The church in Salem County, New Jersey, was formed by members from the church at Shiloh, in 1811. Jacob Ayars, since deceased, was their pastor. They are well situated, but a few miles from Shiloh. They have a comfortable house of worship, and number near 100 communicants.

In the State of New Jersey there are four churches, four ordained ministers, and about 560 communicants.

There are a number of families in the city of New York of Seventh Day Baptists; they have not been constituted into a church, but they hold meetings Sabbath days at their own houses. The Seventh Day Baptists in the State of New York first moved from Rhode Island, and settled in different parts, so that at the present they are more numerous than in any other State. There is in this State as follows:

In Rensselaer County two churches-Berlin, 223 communicants; Petersburgh, 142 communicants.

Madison County-Brookfield, three churches; first, 309 communicants; second, 143 communicants; third, 136 communicants ; De Ruyter, 145 communicants.

Chenango County-Preston, 72 communicants; Otselic, 36 communicants.

Otsego County-Lincklean, 122 communicants.

Jefferson County-Adams, 218 communicants; Houndsfield, 44 communicants.

Lewis County-Watson, 45 communicants.

Oneida County-Verona, two churches; first, 113 communicants; second, 20 communicants.

Cortland County-Truxton, 78 communicants ; Scott, 181 communicants.

Erie County-Clarence, 157 communicants.
Cattaraugus County-Persia, 86 communicants.

Allegany County-Alfred, two churches; first, 448 communicants; second, 165 communicants; Amity, 32 communicants; Scio, 35 communicants; Independence, 100 communicants; Friendship, 133 communicants; Bolivar, 58 communicants; Genesee, three churches;


first, 159 communicants; second, 47 communicants; third, 54 communicants.

In the State of New York are twenty-seven churches, three thousand four hundred and ninety-one communicants, nineteen ordained ministers, and a number of licentiates.

In the early settlement of this country there were five churches established in the vicinity of Philadelphia, but there were not more than thirty members in them all, but they have been long since extinct. In Fayette County, Pennsylvania, is a small church, not exceeding 20 communicants. In Potter County, Pennsylvania, there is a church numbering 41 communicants, but no minister. And in Crawford County, Pennsylvania, there is a church numbering 75 communicants. They have a meeting-house and pastor.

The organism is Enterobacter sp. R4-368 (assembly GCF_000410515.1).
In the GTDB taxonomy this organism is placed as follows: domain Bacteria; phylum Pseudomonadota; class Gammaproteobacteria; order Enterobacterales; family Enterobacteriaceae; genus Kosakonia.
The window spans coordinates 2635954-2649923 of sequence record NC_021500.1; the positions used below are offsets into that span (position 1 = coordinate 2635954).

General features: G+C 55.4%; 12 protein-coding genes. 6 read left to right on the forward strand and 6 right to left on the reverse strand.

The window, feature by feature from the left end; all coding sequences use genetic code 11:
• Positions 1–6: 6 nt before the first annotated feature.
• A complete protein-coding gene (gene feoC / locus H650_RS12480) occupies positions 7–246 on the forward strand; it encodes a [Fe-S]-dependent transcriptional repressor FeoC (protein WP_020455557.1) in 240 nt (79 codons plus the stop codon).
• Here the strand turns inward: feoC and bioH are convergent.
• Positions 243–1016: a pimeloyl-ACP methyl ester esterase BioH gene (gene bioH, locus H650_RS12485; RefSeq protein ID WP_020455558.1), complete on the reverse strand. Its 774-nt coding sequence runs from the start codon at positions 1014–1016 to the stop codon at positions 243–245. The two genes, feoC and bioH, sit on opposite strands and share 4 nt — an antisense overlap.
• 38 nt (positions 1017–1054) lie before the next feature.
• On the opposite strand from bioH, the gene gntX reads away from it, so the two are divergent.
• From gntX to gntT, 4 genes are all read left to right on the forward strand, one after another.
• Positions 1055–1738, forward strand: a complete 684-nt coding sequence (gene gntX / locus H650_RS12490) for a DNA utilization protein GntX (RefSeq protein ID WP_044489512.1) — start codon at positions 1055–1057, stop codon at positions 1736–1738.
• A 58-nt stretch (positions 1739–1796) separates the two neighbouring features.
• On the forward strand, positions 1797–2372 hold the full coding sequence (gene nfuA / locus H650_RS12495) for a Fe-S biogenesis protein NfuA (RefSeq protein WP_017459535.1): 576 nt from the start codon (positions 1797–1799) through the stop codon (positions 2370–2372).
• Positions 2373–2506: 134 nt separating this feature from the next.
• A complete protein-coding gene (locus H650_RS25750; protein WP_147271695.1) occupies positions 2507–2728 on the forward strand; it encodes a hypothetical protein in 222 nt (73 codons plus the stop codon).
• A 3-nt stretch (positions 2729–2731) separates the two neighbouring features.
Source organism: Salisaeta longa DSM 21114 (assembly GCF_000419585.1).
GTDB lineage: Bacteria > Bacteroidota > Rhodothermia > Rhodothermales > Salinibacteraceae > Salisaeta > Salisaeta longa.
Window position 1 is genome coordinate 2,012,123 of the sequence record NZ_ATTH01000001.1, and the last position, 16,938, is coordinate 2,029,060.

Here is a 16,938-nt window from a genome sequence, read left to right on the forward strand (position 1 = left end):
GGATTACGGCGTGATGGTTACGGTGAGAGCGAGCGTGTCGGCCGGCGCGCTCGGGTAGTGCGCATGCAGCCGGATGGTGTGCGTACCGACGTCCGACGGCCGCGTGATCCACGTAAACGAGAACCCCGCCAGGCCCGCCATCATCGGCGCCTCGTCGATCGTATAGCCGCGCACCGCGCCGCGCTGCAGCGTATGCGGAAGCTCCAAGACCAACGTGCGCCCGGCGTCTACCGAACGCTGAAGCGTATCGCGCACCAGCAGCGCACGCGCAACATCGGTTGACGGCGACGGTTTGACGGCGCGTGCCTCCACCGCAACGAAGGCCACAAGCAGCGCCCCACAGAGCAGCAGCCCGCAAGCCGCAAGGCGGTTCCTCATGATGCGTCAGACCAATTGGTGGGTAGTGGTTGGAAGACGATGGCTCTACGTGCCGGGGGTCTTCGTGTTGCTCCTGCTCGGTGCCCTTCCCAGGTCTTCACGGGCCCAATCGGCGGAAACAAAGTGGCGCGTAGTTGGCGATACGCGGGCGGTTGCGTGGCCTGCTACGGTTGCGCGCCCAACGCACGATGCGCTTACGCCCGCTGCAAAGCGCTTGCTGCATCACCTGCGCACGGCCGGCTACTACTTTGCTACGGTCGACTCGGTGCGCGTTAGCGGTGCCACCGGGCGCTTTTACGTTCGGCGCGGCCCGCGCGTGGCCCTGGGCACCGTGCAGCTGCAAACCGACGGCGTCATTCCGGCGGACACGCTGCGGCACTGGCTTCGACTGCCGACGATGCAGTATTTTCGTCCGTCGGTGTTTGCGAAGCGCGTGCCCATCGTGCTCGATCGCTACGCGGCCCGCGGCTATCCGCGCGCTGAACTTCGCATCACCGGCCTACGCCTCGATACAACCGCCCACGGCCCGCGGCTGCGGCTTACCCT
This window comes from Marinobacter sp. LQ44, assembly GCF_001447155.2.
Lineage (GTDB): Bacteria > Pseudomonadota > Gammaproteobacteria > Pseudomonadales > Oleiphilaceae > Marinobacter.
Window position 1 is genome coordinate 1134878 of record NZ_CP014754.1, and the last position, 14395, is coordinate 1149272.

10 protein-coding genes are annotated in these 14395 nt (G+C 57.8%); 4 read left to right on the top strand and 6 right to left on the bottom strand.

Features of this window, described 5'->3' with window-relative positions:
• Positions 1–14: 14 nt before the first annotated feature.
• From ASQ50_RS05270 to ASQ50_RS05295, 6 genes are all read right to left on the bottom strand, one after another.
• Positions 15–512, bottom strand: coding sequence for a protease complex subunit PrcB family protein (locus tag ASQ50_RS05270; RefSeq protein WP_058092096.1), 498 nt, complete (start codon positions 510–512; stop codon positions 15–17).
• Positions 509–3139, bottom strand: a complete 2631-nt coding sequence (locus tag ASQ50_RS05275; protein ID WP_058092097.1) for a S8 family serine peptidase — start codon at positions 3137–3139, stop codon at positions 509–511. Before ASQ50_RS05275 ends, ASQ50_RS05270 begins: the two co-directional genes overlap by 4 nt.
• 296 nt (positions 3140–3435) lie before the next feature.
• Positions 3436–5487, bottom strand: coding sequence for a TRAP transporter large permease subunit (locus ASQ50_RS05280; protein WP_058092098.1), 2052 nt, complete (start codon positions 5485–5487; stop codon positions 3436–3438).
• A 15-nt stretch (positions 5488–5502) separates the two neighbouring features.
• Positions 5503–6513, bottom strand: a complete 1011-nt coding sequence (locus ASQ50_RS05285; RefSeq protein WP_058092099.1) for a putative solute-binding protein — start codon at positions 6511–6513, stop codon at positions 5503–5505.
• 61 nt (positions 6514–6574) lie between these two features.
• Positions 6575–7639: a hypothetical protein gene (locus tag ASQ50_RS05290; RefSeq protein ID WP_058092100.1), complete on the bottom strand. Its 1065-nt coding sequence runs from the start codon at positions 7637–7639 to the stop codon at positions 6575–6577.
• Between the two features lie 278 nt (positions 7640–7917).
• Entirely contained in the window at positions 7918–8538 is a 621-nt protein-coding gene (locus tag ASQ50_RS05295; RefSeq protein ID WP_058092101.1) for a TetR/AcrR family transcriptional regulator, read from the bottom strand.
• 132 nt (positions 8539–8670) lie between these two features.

In Pennsylvania there are three churches, 136 communicants, and but one ordained minister.

The Seventh Day Baptists in the State of Virginia emigrated first from New Jersey, and constituted a church in Harrison County, at New Salem, 1745; they now number 58 communicants. Lost Creek, 61 communicants; South Forks Hughes River, Wood County, 20 communicants; North Forks Hughes River, 15 communicants. In Virginia there are four churches, two ordained ministers, and 154 communicants.

The Seventh Day Baptists in Ohio emigrated from Virginia and New Jersey, and settled in Clark County, Pike, and constituted a church in 1824; they number 30 communicants; Port Jefferson, 46 communicants; Sciota, 20 communicants; Jackson, 38 communicants; Stokes, — communicants. There are in Ohio five churches, three ordained ministers, probably 200 communicants, as there is a number of settlements where churches will soon be formed.

There are numerous settlements of Seventh Day Baptists in Illinois, although there is but one small church; there is also a small church in Iowa Territory. There is a number of settlements in Michigan, but no church. In Wisconsin Territory there is a church numbering near 100 communicants, and two ministers. Besides these, there are scattered families in every State, and in almost all our cities.

There are in the United States about fifty churches, forty ordained ministers, and about six thousand communicants. They are divided into four associations. The Eastern Association includes the churches in Rhode Island, Connecticut, and New Jersey. The Central Association includes the churches in the State of New York, east of the